Dreams of an Old-Fashioned Ice Cream Parlor in the Neighborhood
For Celia DeLeon, selection as Olmos Park City Manager in 2013 was the next step on a ladder she’d been climbing for nearly thirty years.
One might argue public service was in her blood. Two of her three brothers chose public service careers – one with TxDot, the other in the Air Force.
Her journey to Olmos Park began in Laredo, where she was born in 1966. From Laredo, her family moved to San Antonio, where DeLeon was raised.
She began her public service career in 1990 with the City of San Antonio’s Municipal Courts. She quickly discovered that she liked helping people, getting to know people, and making a difference in their lives.
In 1999, Olmos Park was looking for someone to step in to assist its court with classifying misdemeanors and conducting case research. DeLeon was hired for that job. She’s been with Olmos Park ever since. She worked her way up the ladder from court clerk to city secretary, and, in 2013, she was promoted to city manager. It’s a big job.
DeLeon serves the City Council as its chief advisor, implements the Council’s policy decisions, guides the community’s delivery of services, and provides vision and leadership to the organization. She also oversees enforcement of all city ordinances, resolutions, contracts, rules, and regulations. Additionally, she hires, recruits, and supervises municipal employees.
She says, “We have 38 full-time employees, including 13 full-time police officers, 13 firefighters, six Public works employees, and five administrative staff serving a population approaching 2,500 people.”
DeLeon notes, “Olmos Park provides 24-hour police, fire, and EMS protection, with an average response time of two minutes or less.” She says her job is “to manage the city of Olmos Park, its staffing, and to make sure everything runs smoothly.”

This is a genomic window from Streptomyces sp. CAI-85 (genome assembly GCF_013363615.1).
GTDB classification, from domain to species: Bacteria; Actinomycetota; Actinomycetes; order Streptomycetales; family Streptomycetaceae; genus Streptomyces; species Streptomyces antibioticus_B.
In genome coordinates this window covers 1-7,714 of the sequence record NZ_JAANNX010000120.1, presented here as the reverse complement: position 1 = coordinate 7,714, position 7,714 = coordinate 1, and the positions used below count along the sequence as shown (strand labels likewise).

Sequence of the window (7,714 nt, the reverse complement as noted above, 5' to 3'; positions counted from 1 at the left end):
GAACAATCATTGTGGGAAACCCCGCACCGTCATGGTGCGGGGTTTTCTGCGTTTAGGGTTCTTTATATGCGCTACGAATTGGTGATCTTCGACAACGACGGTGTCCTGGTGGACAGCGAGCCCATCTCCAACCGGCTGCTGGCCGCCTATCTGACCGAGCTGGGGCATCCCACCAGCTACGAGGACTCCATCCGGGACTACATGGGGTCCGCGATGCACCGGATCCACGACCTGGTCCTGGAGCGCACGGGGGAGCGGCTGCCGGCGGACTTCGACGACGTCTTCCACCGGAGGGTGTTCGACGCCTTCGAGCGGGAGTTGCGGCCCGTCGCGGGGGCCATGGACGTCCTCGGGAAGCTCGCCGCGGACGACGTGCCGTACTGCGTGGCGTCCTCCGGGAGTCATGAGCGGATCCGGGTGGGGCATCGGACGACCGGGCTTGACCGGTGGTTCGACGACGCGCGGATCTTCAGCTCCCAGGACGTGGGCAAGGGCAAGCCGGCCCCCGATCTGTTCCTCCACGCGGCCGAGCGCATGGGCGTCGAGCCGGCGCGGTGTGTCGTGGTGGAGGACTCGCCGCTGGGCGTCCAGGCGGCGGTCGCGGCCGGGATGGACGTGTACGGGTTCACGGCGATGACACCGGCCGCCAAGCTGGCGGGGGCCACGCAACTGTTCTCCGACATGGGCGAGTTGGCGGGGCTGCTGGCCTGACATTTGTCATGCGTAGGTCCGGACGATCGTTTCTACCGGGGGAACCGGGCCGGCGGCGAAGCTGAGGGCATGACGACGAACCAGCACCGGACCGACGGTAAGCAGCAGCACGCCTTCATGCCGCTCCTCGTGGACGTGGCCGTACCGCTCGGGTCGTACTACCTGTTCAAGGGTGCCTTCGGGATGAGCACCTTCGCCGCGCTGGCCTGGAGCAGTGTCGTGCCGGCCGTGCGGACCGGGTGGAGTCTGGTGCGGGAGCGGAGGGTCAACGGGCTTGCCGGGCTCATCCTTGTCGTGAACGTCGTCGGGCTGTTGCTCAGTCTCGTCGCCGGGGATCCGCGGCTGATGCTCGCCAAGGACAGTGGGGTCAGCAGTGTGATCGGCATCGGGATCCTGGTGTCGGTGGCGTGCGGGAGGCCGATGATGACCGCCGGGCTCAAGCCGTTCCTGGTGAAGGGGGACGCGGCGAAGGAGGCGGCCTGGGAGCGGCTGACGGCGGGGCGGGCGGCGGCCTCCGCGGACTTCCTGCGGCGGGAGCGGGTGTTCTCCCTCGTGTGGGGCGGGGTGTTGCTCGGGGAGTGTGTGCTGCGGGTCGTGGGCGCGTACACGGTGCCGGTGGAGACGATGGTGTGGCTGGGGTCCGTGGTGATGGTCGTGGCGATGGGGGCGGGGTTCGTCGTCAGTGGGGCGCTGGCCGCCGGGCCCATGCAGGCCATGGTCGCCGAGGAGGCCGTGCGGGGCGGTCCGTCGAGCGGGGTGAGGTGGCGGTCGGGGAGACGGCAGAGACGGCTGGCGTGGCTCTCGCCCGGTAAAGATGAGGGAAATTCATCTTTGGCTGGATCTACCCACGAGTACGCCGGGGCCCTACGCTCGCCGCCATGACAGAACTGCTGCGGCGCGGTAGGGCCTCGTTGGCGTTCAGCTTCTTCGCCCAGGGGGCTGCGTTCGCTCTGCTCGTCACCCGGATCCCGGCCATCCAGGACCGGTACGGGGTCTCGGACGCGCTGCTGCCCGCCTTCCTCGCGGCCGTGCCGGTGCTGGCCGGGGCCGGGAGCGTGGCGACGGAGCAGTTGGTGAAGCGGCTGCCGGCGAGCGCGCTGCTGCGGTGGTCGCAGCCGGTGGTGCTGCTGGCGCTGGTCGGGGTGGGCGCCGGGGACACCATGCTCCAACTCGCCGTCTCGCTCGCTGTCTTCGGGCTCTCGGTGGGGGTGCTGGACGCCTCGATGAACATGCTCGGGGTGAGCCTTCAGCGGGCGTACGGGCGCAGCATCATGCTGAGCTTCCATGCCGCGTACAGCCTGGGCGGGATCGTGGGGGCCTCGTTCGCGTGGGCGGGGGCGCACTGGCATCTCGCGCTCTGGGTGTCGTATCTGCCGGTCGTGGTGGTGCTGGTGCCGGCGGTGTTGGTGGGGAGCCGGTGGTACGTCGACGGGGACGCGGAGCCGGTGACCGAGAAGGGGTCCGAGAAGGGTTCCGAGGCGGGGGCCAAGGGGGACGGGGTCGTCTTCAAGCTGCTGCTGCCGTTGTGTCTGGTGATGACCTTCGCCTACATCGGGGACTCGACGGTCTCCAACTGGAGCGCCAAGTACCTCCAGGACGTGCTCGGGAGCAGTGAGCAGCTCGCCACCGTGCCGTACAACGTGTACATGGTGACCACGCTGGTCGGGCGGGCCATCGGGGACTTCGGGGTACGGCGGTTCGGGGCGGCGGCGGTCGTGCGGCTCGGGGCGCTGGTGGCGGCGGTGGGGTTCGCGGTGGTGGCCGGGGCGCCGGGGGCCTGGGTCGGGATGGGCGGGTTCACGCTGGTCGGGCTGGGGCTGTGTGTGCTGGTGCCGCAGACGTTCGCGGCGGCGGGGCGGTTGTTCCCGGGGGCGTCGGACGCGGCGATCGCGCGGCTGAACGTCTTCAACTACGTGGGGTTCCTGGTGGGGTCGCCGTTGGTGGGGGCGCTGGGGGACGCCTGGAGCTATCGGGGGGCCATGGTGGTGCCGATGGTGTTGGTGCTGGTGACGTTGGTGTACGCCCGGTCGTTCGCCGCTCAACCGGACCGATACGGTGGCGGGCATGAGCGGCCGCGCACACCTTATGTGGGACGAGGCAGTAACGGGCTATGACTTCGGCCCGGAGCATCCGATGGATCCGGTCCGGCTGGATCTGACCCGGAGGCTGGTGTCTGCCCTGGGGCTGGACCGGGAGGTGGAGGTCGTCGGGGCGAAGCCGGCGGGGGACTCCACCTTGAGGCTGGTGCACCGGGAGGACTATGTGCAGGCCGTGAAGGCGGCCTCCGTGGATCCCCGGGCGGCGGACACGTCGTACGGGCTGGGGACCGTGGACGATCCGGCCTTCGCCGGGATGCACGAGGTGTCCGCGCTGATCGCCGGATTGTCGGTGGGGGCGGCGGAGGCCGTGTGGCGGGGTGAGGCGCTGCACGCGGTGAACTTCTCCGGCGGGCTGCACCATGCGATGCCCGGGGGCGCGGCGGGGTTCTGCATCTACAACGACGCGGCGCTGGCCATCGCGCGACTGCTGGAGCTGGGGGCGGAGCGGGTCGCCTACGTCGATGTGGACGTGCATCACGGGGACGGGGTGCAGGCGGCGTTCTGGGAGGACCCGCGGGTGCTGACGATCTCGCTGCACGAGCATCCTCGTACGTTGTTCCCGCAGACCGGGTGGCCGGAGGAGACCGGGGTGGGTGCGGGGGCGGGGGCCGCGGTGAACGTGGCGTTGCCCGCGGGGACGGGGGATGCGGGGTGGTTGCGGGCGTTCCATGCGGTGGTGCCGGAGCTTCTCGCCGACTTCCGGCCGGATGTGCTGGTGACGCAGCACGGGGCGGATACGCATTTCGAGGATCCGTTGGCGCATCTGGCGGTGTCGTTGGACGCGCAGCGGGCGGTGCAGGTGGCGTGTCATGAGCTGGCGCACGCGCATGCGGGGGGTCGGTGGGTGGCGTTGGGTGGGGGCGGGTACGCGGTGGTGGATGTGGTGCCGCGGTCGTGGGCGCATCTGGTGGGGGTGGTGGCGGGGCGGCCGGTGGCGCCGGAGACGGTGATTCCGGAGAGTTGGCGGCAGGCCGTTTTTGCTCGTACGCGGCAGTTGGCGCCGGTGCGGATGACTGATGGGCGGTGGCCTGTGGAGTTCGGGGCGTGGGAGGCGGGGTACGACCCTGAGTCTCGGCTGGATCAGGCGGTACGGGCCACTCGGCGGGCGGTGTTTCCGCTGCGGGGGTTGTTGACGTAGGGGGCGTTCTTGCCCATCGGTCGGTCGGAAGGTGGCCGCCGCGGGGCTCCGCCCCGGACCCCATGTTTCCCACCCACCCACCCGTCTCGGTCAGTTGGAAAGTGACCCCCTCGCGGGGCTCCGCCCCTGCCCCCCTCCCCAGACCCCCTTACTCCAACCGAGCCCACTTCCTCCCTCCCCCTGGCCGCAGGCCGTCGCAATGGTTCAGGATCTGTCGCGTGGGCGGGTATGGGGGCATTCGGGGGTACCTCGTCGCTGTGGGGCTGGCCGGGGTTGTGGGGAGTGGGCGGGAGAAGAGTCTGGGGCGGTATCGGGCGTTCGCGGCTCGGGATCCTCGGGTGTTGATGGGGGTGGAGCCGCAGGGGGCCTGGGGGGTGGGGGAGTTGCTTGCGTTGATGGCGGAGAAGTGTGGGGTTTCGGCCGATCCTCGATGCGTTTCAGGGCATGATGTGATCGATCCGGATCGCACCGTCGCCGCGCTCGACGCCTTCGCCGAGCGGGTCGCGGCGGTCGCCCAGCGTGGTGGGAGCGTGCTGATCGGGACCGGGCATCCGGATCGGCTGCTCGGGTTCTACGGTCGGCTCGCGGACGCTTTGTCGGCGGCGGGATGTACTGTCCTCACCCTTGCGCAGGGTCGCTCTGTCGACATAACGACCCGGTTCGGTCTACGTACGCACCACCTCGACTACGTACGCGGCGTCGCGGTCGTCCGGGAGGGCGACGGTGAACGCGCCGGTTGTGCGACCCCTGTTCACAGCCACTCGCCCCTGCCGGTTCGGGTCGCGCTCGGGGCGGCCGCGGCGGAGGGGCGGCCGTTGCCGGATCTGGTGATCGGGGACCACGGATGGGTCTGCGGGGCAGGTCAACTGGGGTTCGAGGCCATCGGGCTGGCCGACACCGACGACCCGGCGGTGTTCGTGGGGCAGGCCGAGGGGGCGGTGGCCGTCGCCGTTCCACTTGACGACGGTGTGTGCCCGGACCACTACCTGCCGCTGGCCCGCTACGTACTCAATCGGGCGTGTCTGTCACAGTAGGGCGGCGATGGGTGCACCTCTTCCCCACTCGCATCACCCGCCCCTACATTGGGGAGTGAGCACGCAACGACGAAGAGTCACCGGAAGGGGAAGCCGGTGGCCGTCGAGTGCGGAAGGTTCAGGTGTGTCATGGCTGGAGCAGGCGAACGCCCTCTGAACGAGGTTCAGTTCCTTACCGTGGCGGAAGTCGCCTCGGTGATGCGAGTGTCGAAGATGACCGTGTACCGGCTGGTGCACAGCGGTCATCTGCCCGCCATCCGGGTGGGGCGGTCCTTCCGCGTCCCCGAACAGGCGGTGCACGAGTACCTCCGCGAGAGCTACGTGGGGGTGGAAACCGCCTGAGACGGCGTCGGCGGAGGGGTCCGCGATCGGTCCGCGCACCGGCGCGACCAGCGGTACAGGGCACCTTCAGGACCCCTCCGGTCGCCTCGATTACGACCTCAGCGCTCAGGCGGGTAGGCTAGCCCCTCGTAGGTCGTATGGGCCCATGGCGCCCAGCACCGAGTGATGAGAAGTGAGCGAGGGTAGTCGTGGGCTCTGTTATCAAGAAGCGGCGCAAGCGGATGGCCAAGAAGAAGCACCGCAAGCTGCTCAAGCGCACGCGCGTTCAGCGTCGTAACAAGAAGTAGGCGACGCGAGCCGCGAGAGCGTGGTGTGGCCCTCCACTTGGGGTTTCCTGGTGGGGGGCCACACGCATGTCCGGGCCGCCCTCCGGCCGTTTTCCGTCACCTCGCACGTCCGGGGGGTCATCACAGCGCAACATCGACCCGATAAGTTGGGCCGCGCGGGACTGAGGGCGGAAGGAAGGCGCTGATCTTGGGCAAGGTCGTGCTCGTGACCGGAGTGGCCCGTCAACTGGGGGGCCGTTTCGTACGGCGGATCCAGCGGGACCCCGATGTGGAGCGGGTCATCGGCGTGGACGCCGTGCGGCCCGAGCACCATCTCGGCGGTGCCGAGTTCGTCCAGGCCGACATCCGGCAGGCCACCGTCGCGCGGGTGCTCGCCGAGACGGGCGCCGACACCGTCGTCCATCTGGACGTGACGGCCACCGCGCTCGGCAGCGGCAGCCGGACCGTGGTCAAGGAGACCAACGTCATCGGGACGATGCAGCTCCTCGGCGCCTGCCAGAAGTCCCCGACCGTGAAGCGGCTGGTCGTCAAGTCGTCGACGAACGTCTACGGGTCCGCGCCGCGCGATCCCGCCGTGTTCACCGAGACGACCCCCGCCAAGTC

DeLeon has mastered the power of listening. I saw that in action when I witnessed an informal meeting between her, the fire chief, and several firefighters. They began talking about equipment and how some of the Olmos Park fire apparatus are old. Fire Chief Michael Goodreau explained the process of purchasing a new fire truck. DeLeon listened, asked a few questions, and assured the chief she understood the need and the process.
What does she like best about her job? “I like dealing with the residents one on one; getting to know them and their families. It’s what I love about public service.”
In light of COVID-19, DeLeon says, “Things are quiet, and that’s how we like it.”
I asked her about chickens, which have become an issue in neighboring Terrell Hills. Some residents there want to add chicken coops to their back yards. Others argue they are a nuisance. Terrell Hills is considering an ordinance to allow limited numbers of chickens in yards. But the issue has yet to be resolved.
DeLeon told me they have some chickens in Olmos Park. But they are not an issue. At least so far.
But talk of chickens led her to say she hopes to rekindle the periodic meetings the city managers of Alamo Heights, Olmos Park, and Terrell Hills used to have. “I found those meetings to be helpful. We share so many challenges. We can learn so much from each other.”
When she’s not on the job, DeLeon told 78209 Magazine she enjoys camping in the RV with her family – especially her five-year-old granddaughter. A favorite destination is Big Oak River Camp. She and her husband, Gilbert, have been married for 19 years.
So, what about that Ice Cream Parlor? DeLeon says they are addressing issues along McCullough Ave, south of the railroad tracks, to improve the retail strip’s look and feel. Her dream is to see an Olde Fashion Ice Cream Shoppe and a book store open up for business in Olmos Park.
Stay tuned. As DeLeon oversees the makeover of McCullough Ave, folks say they would not be surprised to see an ice cream parlor open its doors in Olmos Park.
By: Ron Aaron Eisenberg